Poet Spotlight: Christy Karefa-Johnson

Christianne Karefa-Johnson is a young poet, vocalist, and creator. She grew up moving from city to city all over Southern California. She has landed in Seattle for the time being via love affair. She is one of five children and a fraternal twin. She gets a lot of her ideas for poems by staring into space, having conversations with thin air. 


How do you start a poem?

I try to listen very hard.  I usually hear it. It’s already a thing that’s kind of floating out there. It doesn’t even feel like it’s totally mine. Really, it’s channeling. I just try to listen for the words and catch the wave. 

What does your process look like?

My process is a lot of listening. So there can be a lot of time in between lines. I edit as I go. I don’t write it down unless I think it’s just right. It’s a lot of trying to think less and listen more. I like to write with background noise. The TV, or music, or a movie. Sometimes the room is silent and I imagine my own mental background noise. I like stuff to lift moods off of. 

At what point did you consider yourself a writer?

There is a picture of me when I was 2 or 3 years old and I have this pen in my hand and I am scribbling gibberish shapes and lines that kind of look like some sort of code. It’s like I was really trying to write words but I didn’t know how to. So I guess ever since then. Pens and paper and ink and thinking have always been some of my main things. 

Which of your own poems is your favorite and why?

I love all my poems like family. Not because they’re good, but because they’re people too and they rep me like family. Usually the last poem I write is my favorite for a while. And then I write a new one and I like that more. But so much of the time I’m dissatisfied. Like a lot of folks, I have set an almost impossible standard for myself. But I’m not gonna be a party pooper so I’m gonna have to say “The living of it.” It’s my favorite because of the last three lines. I like these lines because I feel like my sensitive empathetic child self and my equally sensitive existential young adult self are meeting and understanding their influence on one another. I’m kind of obsessed with little Christy, and the first books she ever had was about the lives of manatees. I loved them so. And it deeply hurt me to learn from the book that often times manatees got cut by boat propellers.

The lines are:

There is something that knows the earth as an ant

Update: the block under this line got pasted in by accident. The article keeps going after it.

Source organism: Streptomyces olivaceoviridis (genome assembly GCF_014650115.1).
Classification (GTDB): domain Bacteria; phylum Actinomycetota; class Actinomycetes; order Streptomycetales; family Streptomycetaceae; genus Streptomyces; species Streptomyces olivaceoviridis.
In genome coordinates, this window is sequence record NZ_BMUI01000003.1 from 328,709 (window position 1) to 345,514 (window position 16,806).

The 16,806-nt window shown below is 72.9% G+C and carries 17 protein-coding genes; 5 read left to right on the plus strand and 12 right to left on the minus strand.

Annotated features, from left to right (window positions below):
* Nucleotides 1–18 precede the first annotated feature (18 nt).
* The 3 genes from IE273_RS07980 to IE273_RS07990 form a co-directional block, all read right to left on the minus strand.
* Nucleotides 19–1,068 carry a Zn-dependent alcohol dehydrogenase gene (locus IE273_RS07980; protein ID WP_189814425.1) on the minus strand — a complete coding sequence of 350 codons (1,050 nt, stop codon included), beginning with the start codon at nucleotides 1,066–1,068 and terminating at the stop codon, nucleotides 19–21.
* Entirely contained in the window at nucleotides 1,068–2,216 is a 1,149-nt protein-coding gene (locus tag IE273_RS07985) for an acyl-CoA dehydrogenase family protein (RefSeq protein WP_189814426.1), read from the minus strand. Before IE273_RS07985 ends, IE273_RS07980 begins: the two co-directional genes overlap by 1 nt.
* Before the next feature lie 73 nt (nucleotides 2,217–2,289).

maybe the manatee that tries to swim
and just gets cut

How do you know when a poem is not working, what do you do about it?

Well I really go line by line. Not so much poem by poem. If I feel like a line isn’t working I’ll just write it over and over again until it is. And that way I don’t ever have to deal with a whole poem that isn’t working because I sort out all the kinks as they come. 

How do you know when a poem is finished?

As soon as I start a poem I want it to be over haha. I like shortness. And I can’t stomach mediocre fluff lines. I want every line to hit. So usually the poem ends up being a couple stanzas of whatever I felt hit the hardest in the moment. Whatever lines best understood the moment.

How do you accept critiques?

I can accept a critique but I rarely ever heed the advice or take them too seriously. This stuff is so subjective you know? Nobody is right and nobody knows. Might as well just do what you like instinctually? That makes it a poem by me and not by my teacher and the folks in my workshop. 

What’s the hardest part about writing for you?

The hardest part about writing is how much you think you suck sometimes. How much you think you’ll never be a Toni Morrison or James Baldwin or Emily Dickinson. They try to teach the young generations that we can’t be like them, that the golden days are over. The hardest part of being a writer is having to convince yourself of the truth, which is that you ARE the next one. If you want to be.

What do you do when you’re facing a writer’s block?

I’m facing a writer’s block right now. Well it comes and goes. But when it’s here, I have no idea what to do, actually. I have so much on my mind and maybe it’s hard to clear it, which makes it harder to listen and hear as clearly as I used to.  I just suffer through doing some writing that is not-so-exciting to me until I catch that wave again.

Has your idea of what poetry is changed since you began writing?

I think my ideas about poetry are constantly changing and morphing. It’s in so much. So much is poetry. And everything has the potential to be. I guess it’s really just energy moving freely. It’s just another way energy moves and transforms. Just like spending money, or singing, drinking, eating, having tourrettes etc. I’ve always understood it as that. 


You can read more of Christianne's work in the first issue of Pelorus Press